This article is actually an update of one I wrote for a short-lived blog project back in 2014. As it’s still a hugely relevant topic, I thought it deserved re-visiting after 5 years of development.
When teaching GIS, a key decision is which software package to focus on? I teach a number of GIS modules as part of a broad geography curriculum, and it’s an issue that I often consider. Clearly a sound understanding of the principles of geographical data and analysis is essential, and this knowledge can be transferred by students regardless of the software they are using. But specialist GIS packages are complex things, and many job adverts will immediately demand an understanding of one or more specific packages as a minimum, or at least desirable, requirement. This post outlines some of the pros and cons I have encountered in teaching both ArcGIS and QGIS, as well as the broad response I’ve had from students about using the software and the benefits they’ve gained in terms of employability.
There are a wide range of commercial GIS packages available, but it’s fair to say that ESRI’s ArcGIS is widely seen as the industry standard and is the go-to package for most GIS educators. This has undoubtedly been to ESRI’s advantage over the years, with innumerable graduates seeing Arc as their best or only choice when working with spatial data. However, there’s also no denying that it’s not a cheap option. Commercial licenses for Arc can quickly run into the tens of thousands for large organisations, and even academic licenses don’t come without a price tag – plus we’re still catching up with the launch of ArcGIS Pro, which does’t appear to be included in academic licenses by default. In addition, not all institutions are able to make the software available to students for use on their own computers, which can be highly limiting in terms of encouraging student engagement beyond the classroom. There is now a home use programme, providing access to the full site of ArcGIS software for non-commercial use, including ArcGIS Pro. But at £105, that’s still enough to put students (and many others) off. The free trial option is still available, but keeps getting shorter and shorter. Back in 2014 it was 60 days – long enough to get stuck into a reasonably substantial university assignment. I thought at last checking it was now 30 days, but that appears to have reduced to 21 days at the time of writing – long enough for a taster, but nothing more.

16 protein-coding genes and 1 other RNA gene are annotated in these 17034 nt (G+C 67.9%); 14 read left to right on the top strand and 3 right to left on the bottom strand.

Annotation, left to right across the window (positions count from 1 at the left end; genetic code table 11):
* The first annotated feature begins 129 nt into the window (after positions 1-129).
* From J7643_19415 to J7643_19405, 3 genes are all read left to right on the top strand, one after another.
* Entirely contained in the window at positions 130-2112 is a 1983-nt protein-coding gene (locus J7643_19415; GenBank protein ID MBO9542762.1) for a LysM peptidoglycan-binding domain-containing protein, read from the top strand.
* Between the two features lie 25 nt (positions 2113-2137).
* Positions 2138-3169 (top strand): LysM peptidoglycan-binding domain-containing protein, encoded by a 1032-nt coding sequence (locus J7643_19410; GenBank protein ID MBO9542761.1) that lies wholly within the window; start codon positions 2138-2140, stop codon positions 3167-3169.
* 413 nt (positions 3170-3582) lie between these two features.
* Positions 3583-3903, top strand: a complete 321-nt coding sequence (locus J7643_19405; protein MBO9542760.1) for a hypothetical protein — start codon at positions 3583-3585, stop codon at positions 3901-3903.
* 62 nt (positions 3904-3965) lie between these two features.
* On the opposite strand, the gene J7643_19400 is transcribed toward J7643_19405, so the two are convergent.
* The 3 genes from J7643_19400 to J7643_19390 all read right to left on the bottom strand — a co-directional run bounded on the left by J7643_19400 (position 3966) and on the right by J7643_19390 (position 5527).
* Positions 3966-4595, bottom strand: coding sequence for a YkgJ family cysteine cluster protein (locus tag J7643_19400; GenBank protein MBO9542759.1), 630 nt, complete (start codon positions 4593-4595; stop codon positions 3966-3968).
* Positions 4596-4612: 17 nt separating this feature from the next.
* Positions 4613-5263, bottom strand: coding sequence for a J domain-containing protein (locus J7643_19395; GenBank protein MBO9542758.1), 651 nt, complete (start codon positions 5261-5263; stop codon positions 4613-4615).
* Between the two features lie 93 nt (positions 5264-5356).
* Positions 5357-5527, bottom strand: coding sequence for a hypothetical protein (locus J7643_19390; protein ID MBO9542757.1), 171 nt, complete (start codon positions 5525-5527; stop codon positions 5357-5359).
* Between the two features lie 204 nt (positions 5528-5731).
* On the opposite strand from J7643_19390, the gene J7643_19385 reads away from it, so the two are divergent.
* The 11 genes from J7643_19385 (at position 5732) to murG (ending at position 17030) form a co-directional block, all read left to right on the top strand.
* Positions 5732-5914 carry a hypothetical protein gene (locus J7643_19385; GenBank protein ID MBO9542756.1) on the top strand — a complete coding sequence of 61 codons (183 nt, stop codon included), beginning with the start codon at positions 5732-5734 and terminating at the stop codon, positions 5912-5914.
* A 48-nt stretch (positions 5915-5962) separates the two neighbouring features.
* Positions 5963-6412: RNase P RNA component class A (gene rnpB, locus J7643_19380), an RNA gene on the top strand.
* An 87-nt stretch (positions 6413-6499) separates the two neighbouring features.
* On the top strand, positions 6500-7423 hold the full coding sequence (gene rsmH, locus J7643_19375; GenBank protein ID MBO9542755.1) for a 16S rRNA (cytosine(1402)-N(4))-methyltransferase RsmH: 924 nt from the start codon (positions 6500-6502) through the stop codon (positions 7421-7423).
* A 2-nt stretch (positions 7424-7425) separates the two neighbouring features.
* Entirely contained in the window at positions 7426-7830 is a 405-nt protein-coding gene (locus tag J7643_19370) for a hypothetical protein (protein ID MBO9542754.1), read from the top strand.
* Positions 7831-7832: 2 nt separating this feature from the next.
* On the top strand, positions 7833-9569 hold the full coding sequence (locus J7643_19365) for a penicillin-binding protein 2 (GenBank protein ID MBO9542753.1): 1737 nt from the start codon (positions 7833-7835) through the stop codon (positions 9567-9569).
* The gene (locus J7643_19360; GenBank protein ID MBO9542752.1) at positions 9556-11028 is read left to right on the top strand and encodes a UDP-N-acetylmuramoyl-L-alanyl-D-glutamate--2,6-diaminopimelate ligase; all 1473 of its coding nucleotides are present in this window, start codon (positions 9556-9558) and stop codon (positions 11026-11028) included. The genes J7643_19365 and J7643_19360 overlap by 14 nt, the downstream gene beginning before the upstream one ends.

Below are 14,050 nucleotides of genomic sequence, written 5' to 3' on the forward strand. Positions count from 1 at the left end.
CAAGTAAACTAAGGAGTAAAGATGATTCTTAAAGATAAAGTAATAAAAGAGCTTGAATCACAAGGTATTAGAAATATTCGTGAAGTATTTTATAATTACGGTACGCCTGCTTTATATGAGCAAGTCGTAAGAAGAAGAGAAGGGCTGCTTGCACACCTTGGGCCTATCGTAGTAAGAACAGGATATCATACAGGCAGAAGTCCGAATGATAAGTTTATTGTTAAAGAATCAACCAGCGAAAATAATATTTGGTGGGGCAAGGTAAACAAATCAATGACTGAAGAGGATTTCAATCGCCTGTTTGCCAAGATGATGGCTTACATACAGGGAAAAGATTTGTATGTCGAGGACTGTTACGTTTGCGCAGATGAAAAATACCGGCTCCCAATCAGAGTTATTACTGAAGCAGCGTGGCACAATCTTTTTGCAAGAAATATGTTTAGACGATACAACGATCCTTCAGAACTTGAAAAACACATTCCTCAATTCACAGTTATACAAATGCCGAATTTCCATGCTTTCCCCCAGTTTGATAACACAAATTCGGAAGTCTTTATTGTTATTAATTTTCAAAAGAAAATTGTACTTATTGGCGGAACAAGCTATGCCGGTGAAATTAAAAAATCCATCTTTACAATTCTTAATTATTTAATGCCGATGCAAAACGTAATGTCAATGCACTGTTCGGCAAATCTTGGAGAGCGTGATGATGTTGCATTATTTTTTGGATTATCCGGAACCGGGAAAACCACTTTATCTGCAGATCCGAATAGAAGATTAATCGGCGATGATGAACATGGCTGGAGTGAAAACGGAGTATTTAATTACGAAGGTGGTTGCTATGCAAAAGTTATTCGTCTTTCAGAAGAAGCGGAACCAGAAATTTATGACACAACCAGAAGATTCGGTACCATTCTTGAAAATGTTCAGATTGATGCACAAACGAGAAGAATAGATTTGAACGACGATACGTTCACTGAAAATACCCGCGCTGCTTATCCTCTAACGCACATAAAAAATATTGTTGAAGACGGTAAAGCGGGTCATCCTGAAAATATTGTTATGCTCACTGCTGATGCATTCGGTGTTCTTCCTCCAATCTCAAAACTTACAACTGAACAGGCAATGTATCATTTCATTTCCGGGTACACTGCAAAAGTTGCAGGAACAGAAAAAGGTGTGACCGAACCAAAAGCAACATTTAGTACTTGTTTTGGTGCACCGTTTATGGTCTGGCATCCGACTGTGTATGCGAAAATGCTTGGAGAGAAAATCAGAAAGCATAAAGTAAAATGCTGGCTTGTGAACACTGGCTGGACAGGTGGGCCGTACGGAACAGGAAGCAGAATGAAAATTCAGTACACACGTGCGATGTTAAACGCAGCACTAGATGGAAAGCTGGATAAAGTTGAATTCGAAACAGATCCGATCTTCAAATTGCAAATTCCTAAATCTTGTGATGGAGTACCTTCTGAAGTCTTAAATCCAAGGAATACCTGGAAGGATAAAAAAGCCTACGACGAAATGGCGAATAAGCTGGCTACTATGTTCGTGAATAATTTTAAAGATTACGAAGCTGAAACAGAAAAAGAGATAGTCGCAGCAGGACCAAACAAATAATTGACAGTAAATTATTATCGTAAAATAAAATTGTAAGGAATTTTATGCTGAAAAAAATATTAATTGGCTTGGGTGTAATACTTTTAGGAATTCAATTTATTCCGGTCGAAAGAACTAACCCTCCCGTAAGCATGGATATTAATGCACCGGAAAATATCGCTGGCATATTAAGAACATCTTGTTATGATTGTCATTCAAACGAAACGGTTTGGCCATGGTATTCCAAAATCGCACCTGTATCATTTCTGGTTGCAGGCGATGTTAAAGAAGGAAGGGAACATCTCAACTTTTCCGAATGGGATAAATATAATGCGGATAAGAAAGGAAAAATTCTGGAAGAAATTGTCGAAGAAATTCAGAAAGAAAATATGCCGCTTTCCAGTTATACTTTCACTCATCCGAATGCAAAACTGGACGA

That said, ArcGIS is a very powerful tool – or set of tools to be more accurate. The range of toolboxes available allow it to be applied to almost any area of study with relative ease, and the guidance and documentation available is consistent and high quality. Given that it’s unlikely to lose its place as industry standard in the near future it remains, in my opinion, something of an essential on the GIS curriculum. The recent rise of ArcGIS online also provides a versatile and simple to use foray into the potential of web mapping and online GIS which can be engaged with by students of all levels. A number of my colleagues have been taking advantage of story maps as a more interactive form of assessment, which draws on skills that cut across modules. I’ve also spoken to friends in the private sector who have been starting to use ArcGIS Online as a way of communicating results to clients, further increasing its value for anyone entering the workplace.
But at the same time employers are also starting to feel the pinch, and recognising the reduction in license fees they can gain by enhancing or replacing their proprietary GIS solutions with open source alternatives. As solutions such as QGIS become more mature it too is increasingly appearing as a desirable skill on job adverts, and no GIS education would now be complete without an awareness of the role played by the open source community – not just in desktop GIS, but also in toolboxes, database software and web mapping.